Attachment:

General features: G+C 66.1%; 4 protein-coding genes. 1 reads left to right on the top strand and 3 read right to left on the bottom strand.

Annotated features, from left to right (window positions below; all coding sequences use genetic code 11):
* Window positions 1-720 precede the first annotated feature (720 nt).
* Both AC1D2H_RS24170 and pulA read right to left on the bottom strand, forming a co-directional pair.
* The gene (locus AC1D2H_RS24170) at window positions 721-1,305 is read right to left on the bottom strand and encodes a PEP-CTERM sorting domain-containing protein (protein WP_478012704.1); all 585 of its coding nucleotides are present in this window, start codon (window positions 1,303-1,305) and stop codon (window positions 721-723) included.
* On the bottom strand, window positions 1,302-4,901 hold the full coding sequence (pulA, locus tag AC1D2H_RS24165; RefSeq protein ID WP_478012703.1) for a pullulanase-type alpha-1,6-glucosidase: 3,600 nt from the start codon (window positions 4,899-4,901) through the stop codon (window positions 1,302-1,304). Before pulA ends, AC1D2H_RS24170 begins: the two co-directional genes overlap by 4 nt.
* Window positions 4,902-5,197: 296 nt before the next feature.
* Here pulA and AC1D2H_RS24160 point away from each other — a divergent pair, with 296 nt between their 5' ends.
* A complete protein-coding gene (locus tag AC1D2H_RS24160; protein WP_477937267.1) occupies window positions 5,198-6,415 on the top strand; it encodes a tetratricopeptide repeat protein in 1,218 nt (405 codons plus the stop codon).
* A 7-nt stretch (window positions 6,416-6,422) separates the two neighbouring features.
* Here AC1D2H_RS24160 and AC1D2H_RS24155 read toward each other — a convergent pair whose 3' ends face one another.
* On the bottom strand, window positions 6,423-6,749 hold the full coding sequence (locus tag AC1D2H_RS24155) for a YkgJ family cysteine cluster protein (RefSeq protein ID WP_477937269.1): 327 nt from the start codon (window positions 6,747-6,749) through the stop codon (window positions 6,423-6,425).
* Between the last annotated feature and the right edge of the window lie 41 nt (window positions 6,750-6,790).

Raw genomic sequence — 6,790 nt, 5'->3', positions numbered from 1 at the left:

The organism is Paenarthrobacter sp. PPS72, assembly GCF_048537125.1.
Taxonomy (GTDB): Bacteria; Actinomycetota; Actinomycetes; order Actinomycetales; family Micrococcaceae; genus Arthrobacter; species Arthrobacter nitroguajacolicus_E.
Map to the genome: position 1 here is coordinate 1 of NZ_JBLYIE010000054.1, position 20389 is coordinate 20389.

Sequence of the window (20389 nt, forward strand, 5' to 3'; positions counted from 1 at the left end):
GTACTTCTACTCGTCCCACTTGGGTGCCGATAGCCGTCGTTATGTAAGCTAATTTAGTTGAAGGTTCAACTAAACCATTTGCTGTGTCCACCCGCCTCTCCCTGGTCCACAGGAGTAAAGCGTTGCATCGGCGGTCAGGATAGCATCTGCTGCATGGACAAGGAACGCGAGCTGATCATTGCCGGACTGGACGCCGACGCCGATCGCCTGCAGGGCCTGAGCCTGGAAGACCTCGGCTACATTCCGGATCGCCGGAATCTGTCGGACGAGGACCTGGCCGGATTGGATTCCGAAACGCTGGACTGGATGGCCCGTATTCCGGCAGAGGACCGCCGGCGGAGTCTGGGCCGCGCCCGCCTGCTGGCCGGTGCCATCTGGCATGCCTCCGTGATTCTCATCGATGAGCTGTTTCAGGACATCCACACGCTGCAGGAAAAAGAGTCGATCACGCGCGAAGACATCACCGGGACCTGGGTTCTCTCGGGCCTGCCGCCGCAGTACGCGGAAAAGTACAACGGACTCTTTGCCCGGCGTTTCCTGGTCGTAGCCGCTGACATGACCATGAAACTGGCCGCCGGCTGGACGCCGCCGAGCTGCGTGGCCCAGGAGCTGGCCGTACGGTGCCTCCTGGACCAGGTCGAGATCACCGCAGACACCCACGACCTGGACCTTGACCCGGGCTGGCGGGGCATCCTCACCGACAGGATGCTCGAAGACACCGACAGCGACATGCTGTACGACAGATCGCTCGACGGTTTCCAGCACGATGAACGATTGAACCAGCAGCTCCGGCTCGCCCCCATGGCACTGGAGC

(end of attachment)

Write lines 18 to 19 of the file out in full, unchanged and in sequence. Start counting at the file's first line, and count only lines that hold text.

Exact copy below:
Sequence of the window (20389 nt, forward strand, 5' to 3'; positions counted from 1 at the left end):
GTACTTCTACTCGTCCCACTTGGGTGCCGATAGCCGTCGTTATGTAAGCTAATTTAGTTGAAGGTTCAACTAAACCATTTGCTGTGTCCACCCGCCTCTCCCTGGTCCACAGGAGTAAAGCGTTGCATCGGCGGTCAGGATAGCATCTGCTGCATGGACAAGGAACGCGAGCTGATCATTGCCGGACTGGACGCCGACGCCGATCGCCTGCAGGGCCTGAGCCTGGAAGACCTCGGCTACATTCCGGATCGCCGGAATCTGTCGGACGAGGACCTGGCCGGATTGGATTCCGAAACGCTGGACTGGATGGCCCGTATTCCGGCAGAGGACCGCCGGCGGAGTCTGGGCCGCGCCCGCCTGCTGGCCGGTGCCATCTGGCATGCCTCCGTGATTCTCATCGATGAGCTGTTTCAGGACATCCACACGCTGCAGGAAAAAGAGTCGATCACGCGCGAAGACATCACCGGGACCTGGGTTCTCTCGGGCCTGCCGCCGCAGTACGCGGAAAAGTACAACGGACTCTTTGCCCGGCGTTTCCTGGTCGTAGCCGCTGACATGACCATGAAACTGGCCGCCGGCTGGACGCCGCCGAGCTGCGTGGCCCAGGAGCTGGCCGTACGGTGCCTCCTGGACCAGGTCGAGATCACCGCAGACACCCACGACCTGGACCTTGACCCGGGCTGGCGGGGCATCCTCACCGACAGGATGCTCGAAGACACCGACAGCGACATGCTGTACGACAGATCGCTCGACGGTTTCCAGCACGATGAACGATTGAACCAGCAGCTCCGGCTCGCCCCCATGGCACTGGAGC